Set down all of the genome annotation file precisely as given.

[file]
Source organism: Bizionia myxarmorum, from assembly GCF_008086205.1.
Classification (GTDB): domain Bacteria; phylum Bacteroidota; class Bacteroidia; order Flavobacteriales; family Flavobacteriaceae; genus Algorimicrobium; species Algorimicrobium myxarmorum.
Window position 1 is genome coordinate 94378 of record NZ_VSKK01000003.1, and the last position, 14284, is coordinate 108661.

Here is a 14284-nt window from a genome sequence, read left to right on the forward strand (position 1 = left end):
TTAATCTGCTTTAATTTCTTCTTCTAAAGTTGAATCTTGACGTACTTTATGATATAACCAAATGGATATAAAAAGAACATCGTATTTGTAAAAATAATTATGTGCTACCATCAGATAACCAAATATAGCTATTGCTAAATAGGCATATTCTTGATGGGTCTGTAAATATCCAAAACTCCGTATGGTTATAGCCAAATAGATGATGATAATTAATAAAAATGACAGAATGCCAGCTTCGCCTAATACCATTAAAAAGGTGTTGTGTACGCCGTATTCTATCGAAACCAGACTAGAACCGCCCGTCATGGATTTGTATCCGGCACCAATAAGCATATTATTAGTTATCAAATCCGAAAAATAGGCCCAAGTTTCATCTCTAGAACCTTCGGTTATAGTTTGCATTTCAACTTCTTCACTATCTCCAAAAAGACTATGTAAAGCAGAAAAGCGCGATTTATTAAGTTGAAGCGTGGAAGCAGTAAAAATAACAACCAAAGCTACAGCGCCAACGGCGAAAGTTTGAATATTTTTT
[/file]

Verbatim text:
Source organism: Bizionia myxarmorum, from assembly GCF_008086205.1.
Classification (GTDB): domain Bacteria; phylum Bacteroidota; class Bacteroidia; order Flavobacteriales; family Flavobacteriaceae; genus Algorimicrobium; species Algorimicrobium myxarmorum.
Window position 1 is genome coordinate 94378 of record NZ_VSKK01000003.1, and the last position, 14284, is coordinate 108661.

Here is a 14284-nt window from a genome sequence, read left to right on the forward strand (position 1 = left end):
TTAATCTGCTTTAATTTCTTCTTCTAAAGTTGAATCTTGACGTACTTTATGATATAACCAAATGGATATAAAAAGAACATCGTATTTGTAAAAATAATTATGTGCTACCATCAGATAACCAAATATAGCTATTGCTAAATAGGCATATTCTTGATGGGTCTGTAAATATCCAAAACTCCGTATGGTTATAGCCAAATAGATGATGATAATTAATAAAAATGACAGAATGCCAGCTTCGCCTAATACCATTAAAAAGGTGTTGTGTACGCCGTATTCTATCGAAACCAGACTAGAACCGCCCGTCATGGATTTGTATCCGGCACCAATAAGCATATTATTAGTTATCAAATCCGAAAAATAGGCCCAAGTTTCATCTCTAGAACCTTCGGTTATAGTTTGCATTTCAACTTCTTCACTATCTCCAAAAAGACTATGTAAAGCAGAAAAGCGCGATTTATTAAGTTGAAGCGTGGAAGCAGTAAAAATAACAACCAAAGCTACAGCGCCAACGGCGAAAGTTTGAATATTTTTT